Advertisement

Journal of Scheduling

, Volume 10, Issue 1, pp 5–23 | Cite as

Cyclic preference scheduling of nurses using a Lagrangian-based heuristic

  • Jonathan F. BardEmail author
  • Hadi W. Purnomo
Article

Abstract

This paper addresses the problem of developing cyclic schedules for nurses while taking into account the quality of individual rosters. In this context, quality is gauged by the absence of certain undesirable shift patterns. The problem is formulated as an integer program (IP) and then decomposed using Lagrangian relaxation. Two approaches were explored, the first based on the relaxation of the preference constraints and the second based on the relaxation of the demand constraints. A theoretical examination of the first approach indicated that it was not likely to yield good bounds. The second approach showed more promise and was subsequently used to develop a solution methodology that combined subgradient optimization, the bundle method, heuristics, and variable fixing. After the Lagrangian dual problem was solved, though, there was no obvious way to perform branch and bound when a duality gap existed between the lower bound and the best objective function value provided by an IP-based feasibility heuristic. This led to the introduction of a variable fixing scheme to speed convergence. The full algorithm was tested on data provided by a medium-size U.S. hospital. Computational results showed that in most cases, problem instances with up to 100 nurses and 20 rotational profiles could be solved to near-optimality in less than 20 min.

Keywords

Cyclic scheduling Preference scheduling Nurse rostering Lagrangian relaxation Bundle method 

Preview

Unable to display preview. Download preview PDF.

Unable to display preview. Download preview PDF.

References

  1. Aickelin, U. and K. Dowsland, “Exploiting problem structure in a genetic algorithm approach to a nurse rostering problem,” Journal of Scheduling, 3(3), 139–153 (2000).CrossRefGoogle Scholar
  2. Aickelin, U. and K. Dowsland, “An indirect algorithm for a nurse-scheduling problem,” Computers & Operations Research, 31(5), 761–778 (2004).CrossRefGoogle Scholar
  3. Bard, J. F. and H. W. Purnomo, “Preference scheduling for nurses using column generation,” European Journal of Operational Research, 164(2), 510–534 (2005a).CrossRefGoogle Scholar
  4. Bard, J. F. and H. W. Purnomo, “Hospital-wide reactive scheduling of nurses with preference considerations,” IIE Transactions on Operations Engineering, 37(7), 589–608 (2005b).Google Scholar
  5. Bard, J. F. and H. W. Purnomo, “A column generation-based approach to solve the preference scheduling problem for nurses with downgrading,” Socio-Economic Planning Sciences, 39(3), 193–213 (2005c).CrossRefGoogle Scholar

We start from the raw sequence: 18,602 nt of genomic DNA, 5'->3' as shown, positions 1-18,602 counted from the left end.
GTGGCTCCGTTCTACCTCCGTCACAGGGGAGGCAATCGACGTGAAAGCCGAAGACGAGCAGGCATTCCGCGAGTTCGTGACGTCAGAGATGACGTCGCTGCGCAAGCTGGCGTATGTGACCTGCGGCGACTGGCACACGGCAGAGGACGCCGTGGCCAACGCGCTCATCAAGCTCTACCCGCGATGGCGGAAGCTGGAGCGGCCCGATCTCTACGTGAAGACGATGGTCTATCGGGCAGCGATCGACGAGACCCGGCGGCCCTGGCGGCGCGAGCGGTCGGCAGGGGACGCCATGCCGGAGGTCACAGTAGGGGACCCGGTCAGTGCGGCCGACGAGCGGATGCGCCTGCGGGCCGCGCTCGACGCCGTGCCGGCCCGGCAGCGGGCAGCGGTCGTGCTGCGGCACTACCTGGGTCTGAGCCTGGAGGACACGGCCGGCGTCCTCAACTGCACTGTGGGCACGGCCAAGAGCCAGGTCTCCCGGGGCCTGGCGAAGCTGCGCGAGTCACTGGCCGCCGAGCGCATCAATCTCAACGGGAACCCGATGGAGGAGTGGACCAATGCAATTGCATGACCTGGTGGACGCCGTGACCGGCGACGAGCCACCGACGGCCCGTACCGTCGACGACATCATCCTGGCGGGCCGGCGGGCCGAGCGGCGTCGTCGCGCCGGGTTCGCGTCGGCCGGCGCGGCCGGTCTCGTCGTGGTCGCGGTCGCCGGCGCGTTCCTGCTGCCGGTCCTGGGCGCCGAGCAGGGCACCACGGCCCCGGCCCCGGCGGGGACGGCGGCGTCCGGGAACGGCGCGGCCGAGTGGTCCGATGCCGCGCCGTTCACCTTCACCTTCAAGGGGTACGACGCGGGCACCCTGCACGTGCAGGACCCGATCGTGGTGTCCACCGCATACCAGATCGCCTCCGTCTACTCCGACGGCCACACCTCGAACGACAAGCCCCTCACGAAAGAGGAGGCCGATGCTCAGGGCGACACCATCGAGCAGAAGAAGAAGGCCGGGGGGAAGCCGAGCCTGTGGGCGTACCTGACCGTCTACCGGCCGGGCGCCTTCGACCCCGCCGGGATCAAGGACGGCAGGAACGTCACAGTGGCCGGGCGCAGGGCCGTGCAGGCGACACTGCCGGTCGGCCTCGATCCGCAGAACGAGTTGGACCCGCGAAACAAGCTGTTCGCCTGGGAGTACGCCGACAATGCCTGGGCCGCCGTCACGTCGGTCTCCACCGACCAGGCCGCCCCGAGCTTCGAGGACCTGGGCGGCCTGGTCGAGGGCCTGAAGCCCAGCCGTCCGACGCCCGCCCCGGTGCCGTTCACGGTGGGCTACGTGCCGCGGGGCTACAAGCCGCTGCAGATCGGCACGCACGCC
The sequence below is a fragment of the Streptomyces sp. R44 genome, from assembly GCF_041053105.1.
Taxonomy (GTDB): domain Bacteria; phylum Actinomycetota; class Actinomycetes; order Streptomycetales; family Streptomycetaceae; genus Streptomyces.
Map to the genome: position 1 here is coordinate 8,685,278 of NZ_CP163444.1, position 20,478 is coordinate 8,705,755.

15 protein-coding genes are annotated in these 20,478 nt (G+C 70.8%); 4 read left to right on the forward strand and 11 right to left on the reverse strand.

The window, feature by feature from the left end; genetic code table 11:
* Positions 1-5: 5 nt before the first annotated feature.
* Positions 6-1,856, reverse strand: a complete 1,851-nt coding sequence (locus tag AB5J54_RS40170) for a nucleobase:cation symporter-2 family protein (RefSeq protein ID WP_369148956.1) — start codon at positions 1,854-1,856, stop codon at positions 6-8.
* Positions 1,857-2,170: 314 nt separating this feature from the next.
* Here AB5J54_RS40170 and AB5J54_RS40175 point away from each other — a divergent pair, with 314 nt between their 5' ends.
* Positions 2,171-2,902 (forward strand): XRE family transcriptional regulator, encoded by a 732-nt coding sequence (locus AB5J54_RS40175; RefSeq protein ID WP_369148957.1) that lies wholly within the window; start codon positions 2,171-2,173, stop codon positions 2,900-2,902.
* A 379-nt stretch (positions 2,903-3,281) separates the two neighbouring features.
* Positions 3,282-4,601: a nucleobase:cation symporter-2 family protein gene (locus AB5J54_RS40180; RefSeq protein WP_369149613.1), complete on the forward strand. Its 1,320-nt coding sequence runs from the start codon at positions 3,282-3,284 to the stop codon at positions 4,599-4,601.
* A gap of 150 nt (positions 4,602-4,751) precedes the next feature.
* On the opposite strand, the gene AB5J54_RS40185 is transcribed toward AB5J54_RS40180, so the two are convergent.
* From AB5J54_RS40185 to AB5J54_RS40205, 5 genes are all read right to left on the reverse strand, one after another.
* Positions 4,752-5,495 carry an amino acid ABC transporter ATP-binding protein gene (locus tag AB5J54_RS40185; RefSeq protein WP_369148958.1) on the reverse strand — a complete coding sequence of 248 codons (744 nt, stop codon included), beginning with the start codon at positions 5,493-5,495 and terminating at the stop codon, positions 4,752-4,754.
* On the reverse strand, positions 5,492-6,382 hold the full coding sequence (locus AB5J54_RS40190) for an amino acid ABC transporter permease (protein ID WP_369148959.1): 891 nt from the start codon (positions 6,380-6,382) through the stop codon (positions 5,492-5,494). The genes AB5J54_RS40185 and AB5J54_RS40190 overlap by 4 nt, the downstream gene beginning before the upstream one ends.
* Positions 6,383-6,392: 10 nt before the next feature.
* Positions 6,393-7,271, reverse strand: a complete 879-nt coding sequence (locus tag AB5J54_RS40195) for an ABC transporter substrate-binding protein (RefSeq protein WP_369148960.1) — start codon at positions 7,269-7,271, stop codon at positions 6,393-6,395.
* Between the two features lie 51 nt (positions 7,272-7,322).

6. Berrada, I., J. A. Ferland, and P. Michelon, “A multi-objective approach to nurse scheduling with both hard and soft constraints,” Socio-Economic Planning Sciences, 30(3), 183–193 (1996).CrossRefGoogle Scholar
  7. Brusco, M. J. and L. W. Jacobs, “Cost analysis of alternative formulations for personnel scheduling in continuously operating organisations,” European Journal of Operational Research, 86(2), 249–261 (1995).CrossRefGoogle Scholar
  8. Burke, E. K., P. De Causmaecker, and G. Vanden Berghe, “A hybrid tabu search algorithm for the nurse rostering problem,” in: B. McKay et al. (Eds.), Simulated Evolution and Learning, Lecture Notes in Artificial Intelligence. Springer, Berlin (1999), Vol. 1585, pp. 187–194.Google Scholar
  9. Burke, E. K., P. I. Cowling, P. De Causmaecker, and G. Vanden Berghe, “A memetic approach to the nurse rostering problem,” Applied Intelligence, 15(3), 199–214 (2001).CrossRefGoogle Scholar
  10. Burke, E. K., P. De Causmaecker, and G. Vanden Berghe, “Novel meta-heuristic approaches to nurse rostering problems in Belgian hospitals, Chap. 44, in J. Leung (Ed.), Handbook of Scheduling: Algorithms, Models, and Performance Analysis, CRC Press, Boca Raton, FL (2004a), pp. 44:1–44:18.Google Scholar
  11. Burke, E. K., P. De Causmaecker, G. Vanden Berghe, and H. Van Landeghem, “The state of the art of nurse rostering,” Journal of Scheduling, 7(6), 441–499 (2004b).CrossRefGoogle Scholar
  12. Caprara, A., M. Fischeti, and P. Toth. “A heuristic method for the set covering problem,” Operations Research, 47(5), 730–743 (1999).Google Scholar
  13. Caprara, A., M. Monaci, and P. Toth, “Models and algorithms for a staff scheduling problem,” Mathematical Programming, Series B, 98, 445–476 (2003).CrossRefGoogle Scholar
  14. Cheng, B. M. W., J. H. M. Lee, and J. C. K. Wu, “A nurse rostering system using constraint programming and redundant modeling,” IEEE Transactions in Information Technology in Biomedicine, 1(1), 44–54 (1997).CrossRefGoogle Scholar
  15. Crainic, T. G., A. Frangioni, and B. Gendron, “Bundle-based relaxation methods for multicommodity capacitated fixed charge network design,” Discrete Applied Mathematics, 112, 73–99 (2001).CrossRefGoogle Scholar
  16. De Causmaecker, P. and G. Vanden Berghe, “Relaxation of coverage constraints in hospital personnel rostering,” in: E. K. Burke and P. De Causmaecker (Eds.), Practice and Theory of Automated Timetabling, Vol. IV, 4th International Conference, PATAT 2002, Gent, Belgium, LNCS, Springer, Berlin (2003), Vol. 2740, pp. 129–147.Google Scholar
  17. Dowsland, K. A., “Nurse scheduling with tabu search and strategic oscillation,” European Journal of Operational Research, 106(2–3), 393–407 (1998).CrossRefGoogle Scholar